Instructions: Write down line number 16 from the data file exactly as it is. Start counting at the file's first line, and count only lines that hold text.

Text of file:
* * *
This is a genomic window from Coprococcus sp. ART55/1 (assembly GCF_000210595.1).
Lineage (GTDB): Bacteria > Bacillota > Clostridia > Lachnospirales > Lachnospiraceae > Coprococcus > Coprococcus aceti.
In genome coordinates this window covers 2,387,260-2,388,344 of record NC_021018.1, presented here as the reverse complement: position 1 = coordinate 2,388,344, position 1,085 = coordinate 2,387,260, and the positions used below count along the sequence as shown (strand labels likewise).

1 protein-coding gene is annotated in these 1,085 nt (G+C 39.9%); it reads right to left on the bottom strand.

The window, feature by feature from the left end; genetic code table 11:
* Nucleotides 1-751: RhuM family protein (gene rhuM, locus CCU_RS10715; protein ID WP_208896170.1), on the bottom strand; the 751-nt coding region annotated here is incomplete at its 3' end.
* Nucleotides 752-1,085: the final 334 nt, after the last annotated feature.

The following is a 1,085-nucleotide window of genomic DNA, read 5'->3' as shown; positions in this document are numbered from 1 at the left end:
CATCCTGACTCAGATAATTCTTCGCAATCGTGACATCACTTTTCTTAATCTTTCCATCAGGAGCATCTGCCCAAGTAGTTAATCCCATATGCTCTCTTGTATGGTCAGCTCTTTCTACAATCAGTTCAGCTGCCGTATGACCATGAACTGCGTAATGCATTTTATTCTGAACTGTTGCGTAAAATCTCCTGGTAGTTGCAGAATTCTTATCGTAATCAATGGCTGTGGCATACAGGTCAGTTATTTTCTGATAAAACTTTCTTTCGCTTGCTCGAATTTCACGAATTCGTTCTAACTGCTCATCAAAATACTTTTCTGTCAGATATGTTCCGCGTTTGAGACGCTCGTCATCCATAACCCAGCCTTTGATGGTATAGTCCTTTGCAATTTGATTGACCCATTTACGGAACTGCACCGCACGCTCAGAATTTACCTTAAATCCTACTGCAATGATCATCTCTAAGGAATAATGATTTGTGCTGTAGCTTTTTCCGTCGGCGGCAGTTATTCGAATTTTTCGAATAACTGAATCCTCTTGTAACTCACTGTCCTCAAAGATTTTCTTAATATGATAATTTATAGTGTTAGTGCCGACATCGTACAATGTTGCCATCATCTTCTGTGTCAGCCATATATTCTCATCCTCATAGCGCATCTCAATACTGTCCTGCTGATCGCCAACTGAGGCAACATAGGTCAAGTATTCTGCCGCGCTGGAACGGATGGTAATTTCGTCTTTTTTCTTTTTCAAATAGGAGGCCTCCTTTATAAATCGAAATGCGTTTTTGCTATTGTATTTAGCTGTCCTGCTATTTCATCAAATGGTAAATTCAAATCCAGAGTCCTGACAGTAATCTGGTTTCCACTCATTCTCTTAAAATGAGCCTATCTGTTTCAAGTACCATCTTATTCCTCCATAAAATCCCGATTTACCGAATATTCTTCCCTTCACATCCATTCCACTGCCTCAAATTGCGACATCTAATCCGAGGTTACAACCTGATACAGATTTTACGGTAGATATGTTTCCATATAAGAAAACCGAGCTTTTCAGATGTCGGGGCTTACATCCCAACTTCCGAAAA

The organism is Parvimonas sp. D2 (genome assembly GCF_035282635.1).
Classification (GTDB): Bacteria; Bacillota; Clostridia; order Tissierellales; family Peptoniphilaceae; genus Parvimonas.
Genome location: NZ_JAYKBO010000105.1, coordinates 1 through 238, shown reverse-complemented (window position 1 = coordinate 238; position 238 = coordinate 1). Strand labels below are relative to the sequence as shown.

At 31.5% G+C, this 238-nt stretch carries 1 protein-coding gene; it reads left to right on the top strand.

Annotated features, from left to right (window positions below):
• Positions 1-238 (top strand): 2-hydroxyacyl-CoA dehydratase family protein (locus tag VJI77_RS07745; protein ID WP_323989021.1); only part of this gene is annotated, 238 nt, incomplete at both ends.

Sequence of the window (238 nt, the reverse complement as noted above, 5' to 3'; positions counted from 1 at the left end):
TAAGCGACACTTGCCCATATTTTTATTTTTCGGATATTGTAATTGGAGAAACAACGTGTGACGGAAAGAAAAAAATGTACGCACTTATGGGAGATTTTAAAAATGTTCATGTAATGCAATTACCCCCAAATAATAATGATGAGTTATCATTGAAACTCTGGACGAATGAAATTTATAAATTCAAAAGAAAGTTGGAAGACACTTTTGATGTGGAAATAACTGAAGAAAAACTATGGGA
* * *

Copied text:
Sequence of the window (238 nt, the reverse complement as noted above, 5' to 3'; positions counted from 1 at the left end):